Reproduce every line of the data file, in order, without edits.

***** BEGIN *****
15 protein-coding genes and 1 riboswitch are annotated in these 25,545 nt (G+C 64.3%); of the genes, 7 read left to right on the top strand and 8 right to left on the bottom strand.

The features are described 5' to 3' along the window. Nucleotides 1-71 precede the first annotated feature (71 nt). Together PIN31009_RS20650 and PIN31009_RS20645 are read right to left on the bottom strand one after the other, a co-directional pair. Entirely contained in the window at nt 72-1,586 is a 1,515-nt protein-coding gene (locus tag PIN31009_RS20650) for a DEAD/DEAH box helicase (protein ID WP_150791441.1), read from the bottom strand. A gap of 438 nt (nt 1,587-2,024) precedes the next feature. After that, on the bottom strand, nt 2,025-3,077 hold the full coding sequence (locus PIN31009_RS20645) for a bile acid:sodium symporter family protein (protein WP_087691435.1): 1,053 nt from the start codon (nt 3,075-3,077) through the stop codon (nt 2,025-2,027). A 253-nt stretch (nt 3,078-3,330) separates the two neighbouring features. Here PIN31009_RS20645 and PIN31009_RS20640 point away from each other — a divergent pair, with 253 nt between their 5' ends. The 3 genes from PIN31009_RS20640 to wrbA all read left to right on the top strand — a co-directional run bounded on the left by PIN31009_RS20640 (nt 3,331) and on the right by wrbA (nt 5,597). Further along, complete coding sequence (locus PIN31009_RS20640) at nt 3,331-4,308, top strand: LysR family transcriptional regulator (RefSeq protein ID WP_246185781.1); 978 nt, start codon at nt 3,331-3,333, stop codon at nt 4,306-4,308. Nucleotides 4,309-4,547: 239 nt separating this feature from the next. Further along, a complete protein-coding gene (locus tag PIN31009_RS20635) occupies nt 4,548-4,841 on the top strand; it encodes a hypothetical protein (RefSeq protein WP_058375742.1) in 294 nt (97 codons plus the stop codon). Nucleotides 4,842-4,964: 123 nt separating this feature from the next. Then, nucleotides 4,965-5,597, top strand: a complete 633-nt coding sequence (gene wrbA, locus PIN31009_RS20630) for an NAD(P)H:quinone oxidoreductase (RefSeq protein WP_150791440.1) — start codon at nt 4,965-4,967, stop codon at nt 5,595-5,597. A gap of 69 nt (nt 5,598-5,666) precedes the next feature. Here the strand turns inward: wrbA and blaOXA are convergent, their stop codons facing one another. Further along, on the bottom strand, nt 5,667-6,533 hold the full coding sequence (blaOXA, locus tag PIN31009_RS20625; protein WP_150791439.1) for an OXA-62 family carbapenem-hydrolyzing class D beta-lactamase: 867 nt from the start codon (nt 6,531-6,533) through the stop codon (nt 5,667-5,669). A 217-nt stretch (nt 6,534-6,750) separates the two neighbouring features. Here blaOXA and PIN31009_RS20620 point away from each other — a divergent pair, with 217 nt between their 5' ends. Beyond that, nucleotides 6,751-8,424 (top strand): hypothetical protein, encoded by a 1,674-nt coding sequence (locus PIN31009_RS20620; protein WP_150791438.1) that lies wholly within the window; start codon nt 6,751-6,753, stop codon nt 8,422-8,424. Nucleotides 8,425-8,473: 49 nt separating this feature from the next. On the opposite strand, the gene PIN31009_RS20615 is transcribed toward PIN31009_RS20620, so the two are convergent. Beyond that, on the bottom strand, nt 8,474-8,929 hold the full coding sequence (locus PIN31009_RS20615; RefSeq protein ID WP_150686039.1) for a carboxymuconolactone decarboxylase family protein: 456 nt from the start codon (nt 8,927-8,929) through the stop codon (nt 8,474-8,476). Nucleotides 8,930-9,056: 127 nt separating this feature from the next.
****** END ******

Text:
15 protein-coding genes and 1 riboswitch are annotated in these 25,545 nt (G+C 64.3%); of the genes, 7 read left to right on the top strand and 8 right to left on the bottom strand.

The features are described 5' to 3' along the window. Nucleotides 1-71 precede the first annotated feature (71 nt). Together PIN31009_RS20650 and PIN31009_RS20645 are read right to left on the bottom strand one after the other, a co-directional pair. Entirely contained in the window at nt 72-1,586 is a 1,515-nt protein-coding gene (locus tag PIN31009_RS20650) for a DEAD/DEAH box helicase (protein ID WP_150791441.1), read from the bottom strand. A gap of 438 nt (nt 1,587-2,024) precedes the next feature. After that, on the bottom strand, nt 2,025-3,077 hold the full coding sequence (locus PIN31009_RS20645) for a bile acid:sodium symporter family protein (protein WP_087691435.1): 1,053 nt from the start codon (nt 3,075-3,077) through the stop codon (nt 2,025-2,027). A 253-nt stretch (nt 3,078-3,330) separates the two neighbouring features. Here PIN31009_RS20645 and PIN31009_RS20640 point away from each other — a divergent pair, with 253 nt between their 5' ends. The 3 genes from PIN31009_RS20640 to wrbA all read left to right on the top strand — a co-directional run bounded on the left by PIN31009_RS20640 (nt 3,331) and on the right by wrbA (nt 5,597). Further along, complete coding sequence (locus PIN31009_RS20640) at nt 3,331-4,308, top strand: LysR family transcriptional regulator (RefSeq protein ID WP_246185781.1); 978 nt, start codon at nt 3,331-3,333, stop codon at nt 4,306-4,308. Nucleotides 4,309-4,547: 239 nt separating this feature from the next. Further along, a complete protein-coding gene (locus tag PIN31009_RS20635) occupies nt 4,548-4,841 on the top strand; it encodes a hypothetical protein (RefSeq protein WP_058375742.1) in 294 nt (97 codons plus the stop codon). Nucleotides 4,842-4,964: 123 nt separating this feature from the next. Then, nucleotides 4,965-5,597, top strand: a complete 633-nt coding sequence (gene wrbA, locus PIN31009_RS20630) for an NAD(P)H:quinone oxidoreductase (RefSeq protein WP_150791440.1) — start codon at nt 4,965-4,967, stop codon at nt 5,595-5,597. A gap of 69 nt (nt 5,598-5,666) precedes the next feature. Here the strand turns inward: wrbA and blaOXA are convergent, their stop codons facing one another. Further along, on the bottom strand, nt 5,667-6,533 hold the full coding sequence (blaOXA, locus tag PIN31009_RS20625; protein WP_150791439.1) for an OXA-62 family carbapenem-hydrolyzing class D beta-lactamase: 867 nt from the start codon (nt 6,531-6,533) through the stop codon (nt 5,667-5,669). A 217-nt stretch (nt 6,534-6,750) separates the two neighbouring features. Here blaOXA and PIN31009_RS20620 point away from each other — a divergent pair, with 217 nt between their 5' ends. Beyond that, nucleotides 6,751-8,424 (top strand): hypothetical protein, encoded by a 1,674-nt coding sequence (locus PIN31009_RS20620; protein WP_150791438.1) that lies wholly within the window; start codon nt 6,751-6,753, stop codon nt 8,422-8,424. Nucleotides 8,425-8,473: 49 nt separating this feature from the next. On the opposite strand, the gene PIN31009_RS20615 is transcribed toward PIN31009_RS20620, so the two are convergent. Beyond that, on the bottom strand, nt 8,474-8,929 hold the full coding sequence (locus PIN31009_RS20615; RefSeq protein ID WP_150686039.1) for a carboxymuconolactone decarboxylase family protein: 456 nt from the start codon (nt 8,927-8,929) through the stop codon (nt 8,474-8,476). Nucleotides 8,930-9,056: 127 nt separating this feature from the next.